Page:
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SMA Confirms Proto-Planetary Systems Are Common in the Galaxy
Honolulu, HI - Astronomers using Mauna Kea's newest telescope -- the Submillimeter Array (SMA) -- confirmed for the first time that many young stars in the Orion Nebula are surrounded by enough orbiting material to form new planetary systems like our own.
“The SMA is the only telescope that can measure the dust around these stars, and thereby assess their true potential for forming planets. This is critical to our understanding of how solar systems form in hostile regions of space,” said Jonathan Williams of the University of Hawaii Institute for Astronomy, lead author on a paper submitted to the Astrophysical Journal in collaboration with David Wilner of the Harvard-Smithsonian Center for Astrophysics.
The objects were first seen by the Hubble Space Telescope back in the early 1990s as misshapen silhouettes against the nebular background. They were given the name “proplyds” standing for “protoplanetary disks,” on the assumption that they consisted of a newly formed star surrounded by a disk of matter out of which new planets are forming. They are found in the “Trapezium” star cluster of the Orion Nebula, a group of more than 1,000 stars crowded into a space only 4 light-years in diameter. They are among the youngest stars in the Galaxy, having been born out of the original cold, dark cloud of gas about a million years ago.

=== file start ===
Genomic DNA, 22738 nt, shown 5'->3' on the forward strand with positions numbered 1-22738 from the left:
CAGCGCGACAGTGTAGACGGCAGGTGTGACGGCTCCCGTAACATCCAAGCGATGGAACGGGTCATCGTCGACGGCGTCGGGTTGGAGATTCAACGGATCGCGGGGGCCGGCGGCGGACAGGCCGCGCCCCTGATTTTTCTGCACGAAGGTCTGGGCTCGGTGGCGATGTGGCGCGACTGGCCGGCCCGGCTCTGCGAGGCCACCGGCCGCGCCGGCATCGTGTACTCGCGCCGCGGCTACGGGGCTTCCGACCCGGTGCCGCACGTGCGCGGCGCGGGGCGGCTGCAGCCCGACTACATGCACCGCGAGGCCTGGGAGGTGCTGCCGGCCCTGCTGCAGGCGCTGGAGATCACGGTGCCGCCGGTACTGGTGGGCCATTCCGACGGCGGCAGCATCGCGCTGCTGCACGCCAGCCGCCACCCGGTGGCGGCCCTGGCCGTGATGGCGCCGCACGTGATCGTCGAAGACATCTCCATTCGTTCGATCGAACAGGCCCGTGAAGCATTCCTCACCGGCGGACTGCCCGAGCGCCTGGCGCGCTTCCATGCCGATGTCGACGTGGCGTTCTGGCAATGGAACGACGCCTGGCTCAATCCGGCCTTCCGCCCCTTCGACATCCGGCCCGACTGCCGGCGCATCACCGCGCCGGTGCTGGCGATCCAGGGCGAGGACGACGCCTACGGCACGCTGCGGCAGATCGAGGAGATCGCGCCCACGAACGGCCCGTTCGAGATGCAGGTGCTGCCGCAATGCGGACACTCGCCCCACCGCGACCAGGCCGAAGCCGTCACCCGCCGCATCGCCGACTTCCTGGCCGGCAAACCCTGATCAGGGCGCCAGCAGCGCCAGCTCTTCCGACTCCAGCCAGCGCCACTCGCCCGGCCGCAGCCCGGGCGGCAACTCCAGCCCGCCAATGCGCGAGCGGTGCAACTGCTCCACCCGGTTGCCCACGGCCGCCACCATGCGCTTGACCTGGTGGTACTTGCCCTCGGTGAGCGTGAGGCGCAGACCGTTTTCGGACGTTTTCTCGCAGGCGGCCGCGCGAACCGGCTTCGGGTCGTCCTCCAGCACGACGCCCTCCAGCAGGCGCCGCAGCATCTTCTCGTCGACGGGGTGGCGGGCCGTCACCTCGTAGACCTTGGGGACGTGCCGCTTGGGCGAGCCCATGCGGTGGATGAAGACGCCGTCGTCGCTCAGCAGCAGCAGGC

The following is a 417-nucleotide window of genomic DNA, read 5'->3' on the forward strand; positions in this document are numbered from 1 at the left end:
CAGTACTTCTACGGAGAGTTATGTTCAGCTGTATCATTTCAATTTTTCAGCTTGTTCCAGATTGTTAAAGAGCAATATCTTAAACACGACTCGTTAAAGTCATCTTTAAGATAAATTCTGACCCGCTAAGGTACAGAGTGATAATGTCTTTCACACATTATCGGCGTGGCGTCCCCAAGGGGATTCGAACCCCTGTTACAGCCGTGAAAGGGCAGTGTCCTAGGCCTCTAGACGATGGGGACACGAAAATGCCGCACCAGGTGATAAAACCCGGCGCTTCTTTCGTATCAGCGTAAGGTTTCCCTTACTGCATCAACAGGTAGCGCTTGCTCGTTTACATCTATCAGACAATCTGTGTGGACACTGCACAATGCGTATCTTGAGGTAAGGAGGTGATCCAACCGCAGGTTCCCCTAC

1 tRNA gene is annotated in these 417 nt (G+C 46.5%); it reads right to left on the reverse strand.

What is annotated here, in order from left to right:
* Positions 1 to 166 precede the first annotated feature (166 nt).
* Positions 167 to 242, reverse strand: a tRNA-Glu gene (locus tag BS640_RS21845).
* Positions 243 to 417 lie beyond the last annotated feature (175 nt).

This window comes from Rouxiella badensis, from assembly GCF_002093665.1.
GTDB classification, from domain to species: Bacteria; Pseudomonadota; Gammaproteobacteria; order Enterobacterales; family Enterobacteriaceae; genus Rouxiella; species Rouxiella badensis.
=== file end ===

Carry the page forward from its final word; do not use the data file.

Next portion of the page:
“The Hubble telescope showed us the size of the disks, but not how much material they contained,” said University of Hawaii graduate student and co-author Sean Andrews. Within the Orion Nebula, where stellar winds can reach a staggering two million miles per hour and temperatures exceed a searing 18,000 degrees Fahrenheit, the question remained: Would enough material endure to form a new solar system, or would it be eroded away into space like wind and sand eroding away desert cliffs? It now appears that these protoplanetary disks are quite tenacious, bringing new grounds for optimism in the search for planetary systems.
Since some of the disks appear to be comparable in size and mass to our own solar system, this strengthens the connection between the Orion proplyds and our origins.
Since most Sun-like stars in our Milky Way galaxy eventually form in environments like the Orion Nebula, the SMA results suggest that the formation of solar systems like our own is common and a continuing event in the Galaxy.“The exceptional skies and the unique, cutting-edge telescopes of Mauna Kea made these observations possible, and allow us to continue the quest to understand our origins,” added Williams.
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